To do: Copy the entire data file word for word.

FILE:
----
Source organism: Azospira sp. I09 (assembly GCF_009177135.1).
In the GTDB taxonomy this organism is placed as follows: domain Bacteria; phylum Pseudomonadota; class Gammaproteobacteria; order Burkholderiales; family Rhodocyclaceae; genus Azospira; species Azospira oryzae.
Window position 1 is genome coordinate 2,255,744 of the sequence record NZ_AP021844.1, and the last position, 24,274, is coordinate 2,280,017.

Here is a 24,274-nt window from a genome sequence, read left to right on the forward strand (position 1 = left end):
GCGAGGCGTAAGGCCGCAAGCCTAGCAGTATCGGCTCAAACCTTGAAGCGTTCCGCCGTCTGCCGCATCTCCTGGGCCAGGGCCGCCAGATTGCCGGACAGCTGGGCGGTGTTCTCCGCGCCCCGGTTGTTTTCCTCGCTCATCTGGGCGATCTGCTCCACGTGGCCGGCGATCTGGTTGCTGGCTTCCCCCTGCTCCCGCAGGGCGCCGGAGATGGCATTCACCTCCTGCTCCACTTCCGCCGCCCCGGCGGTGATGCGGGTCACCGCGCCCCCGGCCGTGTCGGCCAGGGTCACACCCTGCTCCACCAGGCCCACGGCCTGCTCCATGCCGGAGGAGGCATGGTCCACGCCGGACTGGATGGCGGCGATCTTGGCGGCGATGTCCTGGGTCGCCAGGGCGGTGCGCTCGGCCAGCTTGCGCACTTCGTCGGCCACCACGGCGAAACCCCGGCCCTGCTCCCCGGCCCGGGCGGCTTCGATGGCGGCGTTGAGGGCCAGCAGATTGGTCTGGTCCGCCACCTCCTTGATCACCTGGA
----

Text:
Source organism: Azospira sp. I09 (assembly GCF_009177135.1).
In the GTDB taxonomy this organism is placed as follows: domain Bacteria; phylum Pseudomonadota; class Gammaproteobacteria; order Burkholderiales; family Rhodocyclaceae; genus Azospira; species Azospira oryzae.
Window position 1 is genome coordinate 2,255,744 of the sequence record NZ_AP021844.1, and the last position, 24,274, is coordinate 2,280,017.

Here is a 24,274-nt window from a genome sequence, read left to right on the forward strand (position 1 = left end):
GCGAGGCGTAAGGCCGCAAGCCTAGCAGTATCGGCTCAAACCTTGAAGCGTTCCGCCGTCTGCCGCATCTCCTGGGCCAGGGCCGCCAGATTGCCGGACAGCTGGGCGGTGTTCTCCGCGCCCCGGTTGTTTTCCTCGCTCATCTGGGCGATCTGCTCCACGTGGCCGGCGATCTGGTTGCTGGCTTCCCCCTGCTCCCGCAGGGCGCCGGAGATGGCATTCACCTCCTGCTCCACTTCCGCCGCCCCGGCGGTGATGCGGGTCACCGCGCCCCCGGCCGTGTCGGCCAGGGTCACACCCTGCTCCACCAGGCCCACGGCCTGCTCCATGCCGGAGGAGGCATGGTCCACGCCGGACTGGATGGCGGCGATCTTGGCGGCGATGTCCTGGGTCGCCAGGGCGGTGCGCTCGGCCAGCTTGCGCACTTCGTCGGCCACCACGGCGAAACCCCGGCCCTGCTCCCCGGCCCGGGCGGCTTCGATGGCGGCGTTGAGGGCCAGCAGATTGGTCTGGTCCGCCACCTCCTTGATCACCTGGA